The fact that the bank debits a customer's account a $31 fee before the customer even knows about the debit, indicates that the bank assumes its accounting is correct and the customer's accounting is in error. The agreement between the bank and the customer cannot absolve the bank for its errors or policies contrary to law or public opinion, especially when the bank is acting in a fiduciary capacity. Accordingly, a customer cannot waive their rights, and the bank cannot expect that a right is waived, by placing a deposit agreement between the bank and the customer that is fundamentally fraudulent, usurious or against public policy.

If the bank's accounting turns out to be in error and the customer's accounting correct, it could be construed that the bank has in effect embezzled money from the customer because the following elements exist: there is an employee, agency or fiduciary relationship between the bank and the customer; the customer's money came into possession of the bank by virtue of that relationship and the customer's money was intentionally and fraudulently appropriated by the bank causing damages (as delineated above).

The reason I say "fraudulently appropriated" is because one of the strongest elements of fraud is the intention to deceive. Because of various ABA meetings that are public record, it is evident that senior management of banks are well aware of this bounced check fee practice and have expressly intended for it to be a profit center. In fact, at least one bank has acted to bolster its profits by such despicable practices as processing larger-denomination checks first so that the likelihood greater quantities of smaller-denomination checks will bounce.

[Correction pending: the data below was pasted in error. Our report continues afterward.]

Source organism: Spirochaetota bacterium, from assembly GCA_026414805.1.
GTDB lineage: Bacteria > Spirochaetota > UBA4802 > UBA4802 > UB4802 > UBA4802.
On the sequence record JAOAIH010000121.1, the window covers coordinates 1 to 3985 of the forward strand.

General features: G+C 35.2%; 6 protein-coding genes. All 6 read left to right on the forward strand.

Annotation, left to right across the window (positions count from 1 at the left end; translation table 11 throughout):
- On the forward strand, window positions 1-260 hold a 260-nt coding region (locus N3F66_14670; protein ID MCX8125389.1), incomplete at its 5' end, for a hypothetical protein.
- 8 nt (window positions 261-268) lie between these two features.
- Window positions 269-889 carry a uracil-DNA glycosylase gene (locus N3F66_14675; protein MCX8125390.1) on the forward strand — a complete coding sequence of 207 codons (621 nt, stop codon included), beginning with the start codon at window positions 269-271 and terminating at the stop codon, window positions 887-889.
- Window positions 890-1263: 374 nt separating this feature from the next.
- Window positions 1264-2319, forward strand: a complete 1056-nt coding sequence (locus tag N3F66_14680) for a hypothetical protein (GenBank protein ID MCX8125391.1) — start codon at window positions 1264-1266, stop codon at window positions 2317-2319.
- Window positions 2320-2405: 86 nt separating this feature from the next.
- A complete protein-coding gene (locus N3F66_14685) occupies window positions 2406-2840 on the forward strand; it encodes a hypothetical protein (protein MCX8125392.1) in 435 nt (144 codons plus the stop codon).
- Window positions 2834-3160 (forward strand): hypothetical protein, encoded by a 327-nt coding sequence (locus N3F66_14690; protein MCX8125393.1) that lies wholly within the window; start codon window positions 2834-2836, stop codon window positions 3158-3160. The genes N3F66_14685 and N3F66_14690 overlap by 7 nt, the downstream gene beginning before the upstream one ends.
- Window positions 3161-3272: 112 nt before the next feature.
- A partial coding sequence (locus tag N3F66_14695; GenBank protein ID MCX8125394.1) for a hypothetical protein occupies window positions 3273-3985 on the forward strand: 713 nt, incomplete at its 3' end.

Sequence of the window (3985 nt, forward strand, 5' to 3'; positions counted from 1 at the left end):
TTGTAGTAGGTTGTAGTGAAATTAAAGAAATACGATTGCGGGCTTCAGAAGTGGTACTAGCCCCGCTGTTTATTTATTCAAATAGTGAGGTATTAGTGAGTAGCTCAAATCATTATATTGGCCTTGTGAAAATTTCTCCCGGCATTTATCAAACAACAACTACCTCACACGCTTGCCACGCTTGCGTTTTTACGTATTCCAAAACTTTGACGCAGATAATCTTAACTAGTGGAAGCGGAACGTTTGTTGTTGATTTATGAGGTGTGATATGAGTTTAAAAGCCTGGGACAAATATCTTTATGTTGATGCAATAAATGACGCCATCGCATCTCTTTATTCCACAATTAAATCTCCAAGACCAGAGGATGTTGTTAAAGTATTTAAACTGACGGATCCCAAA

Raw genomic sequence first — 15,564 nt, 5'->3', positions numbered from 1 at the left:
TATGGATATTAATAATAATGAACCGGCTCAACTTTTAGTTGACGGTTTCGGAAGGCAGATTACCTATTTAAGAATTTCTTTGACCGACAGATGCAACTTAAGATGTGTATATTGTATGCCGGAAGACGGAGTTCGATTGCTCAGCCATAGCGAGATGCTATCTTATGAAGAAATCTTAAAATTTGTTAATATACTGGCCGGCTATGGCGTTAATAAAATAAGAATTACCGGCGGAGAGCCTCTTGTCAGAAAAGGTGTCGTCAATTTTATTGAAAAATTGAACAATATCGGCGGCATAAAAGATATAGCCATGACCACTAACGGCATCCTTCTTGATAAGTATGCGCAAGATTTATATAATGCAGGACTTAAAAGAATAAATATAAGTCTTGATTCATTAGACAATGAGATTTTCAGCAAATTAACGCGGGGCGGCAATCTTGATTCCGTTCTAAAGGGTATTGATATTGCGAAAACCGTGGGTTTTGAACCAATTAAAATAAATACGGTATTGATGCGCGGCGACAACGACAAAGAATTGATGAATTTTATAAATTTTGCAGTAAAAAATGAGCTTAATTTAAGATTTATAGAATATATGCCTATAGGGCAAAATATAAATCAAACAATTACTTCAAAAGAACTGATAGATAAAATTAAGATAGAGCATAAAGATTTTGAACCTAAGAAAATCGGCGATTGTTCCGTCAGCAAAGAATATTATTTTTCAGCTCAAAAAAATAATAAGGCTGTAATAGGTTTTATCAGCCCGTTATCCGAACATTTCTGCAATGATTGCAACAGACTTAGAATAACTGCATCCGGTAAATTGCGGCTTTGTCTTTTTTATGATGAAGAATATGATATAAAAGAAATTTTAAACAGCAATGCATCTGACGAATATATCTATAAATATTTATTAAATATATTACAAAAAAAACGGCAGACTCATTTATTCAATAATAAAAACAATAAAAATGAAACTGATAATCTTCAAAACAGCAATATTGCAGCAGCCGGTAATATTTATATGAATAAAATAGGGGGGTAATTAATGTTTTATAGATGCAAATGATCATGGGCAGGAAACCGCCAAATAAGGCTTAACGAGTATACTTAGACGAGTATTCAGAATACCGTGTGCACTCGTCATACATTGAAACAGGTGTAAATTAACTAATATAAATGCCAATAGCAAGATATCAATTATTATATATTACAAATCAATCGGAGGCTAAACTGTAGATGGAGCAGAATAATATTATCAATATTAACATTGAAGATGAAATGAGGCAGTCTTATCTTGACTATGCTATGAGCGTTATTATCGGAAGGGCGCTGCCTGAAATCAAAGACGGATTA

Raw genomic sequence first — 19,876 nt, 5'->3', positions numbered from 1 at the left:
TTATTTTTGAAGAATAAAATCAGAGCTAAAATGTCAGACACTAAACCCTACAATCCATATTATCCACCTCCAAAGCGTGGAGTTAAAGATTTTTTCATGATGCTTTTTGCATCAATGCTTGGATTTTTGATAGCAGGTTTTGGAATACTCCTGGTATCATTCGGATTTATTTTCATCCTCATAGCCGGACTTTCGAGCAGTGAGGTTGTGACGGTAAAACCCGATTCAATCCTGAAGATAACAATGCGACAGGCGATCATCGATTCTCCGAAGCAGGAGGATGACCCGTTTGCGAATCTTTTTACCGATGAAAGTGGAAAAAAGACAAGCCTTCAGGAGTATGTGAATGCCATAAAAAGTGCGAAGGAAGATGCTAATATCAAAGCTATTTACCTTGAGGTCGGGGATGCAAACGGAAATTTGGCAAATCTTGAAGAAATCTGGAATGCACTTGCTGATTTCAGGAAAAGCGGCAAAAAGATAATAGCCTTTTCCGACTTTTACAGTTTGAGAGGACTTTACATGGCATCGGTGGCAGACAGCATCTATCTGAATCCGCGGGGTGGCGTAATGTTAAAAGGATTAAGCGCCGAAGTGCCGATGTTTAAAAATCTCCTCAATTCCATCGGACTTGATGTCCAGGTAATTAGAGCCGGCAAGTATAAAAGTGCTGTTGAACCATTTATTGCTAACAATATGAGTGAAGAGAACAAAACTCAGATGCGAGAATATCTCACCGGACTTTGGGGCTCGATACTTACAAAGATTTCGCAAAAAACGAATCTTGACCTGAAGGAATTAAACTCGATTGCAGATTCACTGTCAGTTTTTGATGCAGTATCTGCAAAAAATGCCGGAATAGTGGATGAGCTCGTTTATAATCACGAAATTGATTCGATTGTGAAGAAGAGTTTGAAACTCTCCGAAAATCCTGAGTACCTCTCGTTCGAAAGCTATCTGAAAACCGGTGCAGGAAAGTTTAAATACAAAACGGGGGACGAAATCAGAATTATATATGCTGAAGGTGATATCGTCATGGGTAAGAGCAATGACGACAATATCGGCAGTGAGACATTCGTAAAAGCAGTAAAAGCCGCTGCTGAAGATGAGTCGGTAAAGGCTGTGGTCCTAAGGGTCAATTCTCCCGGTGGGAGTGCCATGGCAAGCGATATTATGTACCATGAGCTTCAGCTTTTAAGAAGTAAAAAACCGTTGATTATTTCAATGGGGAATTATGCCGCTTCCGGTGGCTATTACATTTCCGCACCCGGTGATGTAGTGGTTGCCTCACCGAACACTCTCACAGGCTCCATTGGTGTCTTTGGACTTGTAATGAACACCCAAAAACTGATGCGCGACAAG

The fact that the customer's account is thrown into an accounting uncertainty by fee withdrawals (unauthorized from the customer in real time), places the bank at an advantage and the customer at a disadvantage such that the customer can easily be deceived by the bank (knowingly or unknowingly) as to the status of his or her balance. This set of circumstances thus brings about a financial gain for the bank and a financial loss for the customer. Many customers pay the excessive bounce fee(s) in ignorance or under duress. This occurs when they assume the bank, due to its institutional status and/or superior computerized bookkeeping system, will usually be correct when in fact they are in error, or the element of embarrassment causes duress, so they just pay up and shut up. Under such circumstances the contractual relationship between the bank and the depositor takes on the nature of a contract of adhesion.

Banks should take a serious look at their policies as they relate to the handling of insufficient funds and if what I have discussed here makes sense to them on a broader social level, or if it can improve customer relations, they should change this negative feedback loop as soon as possible.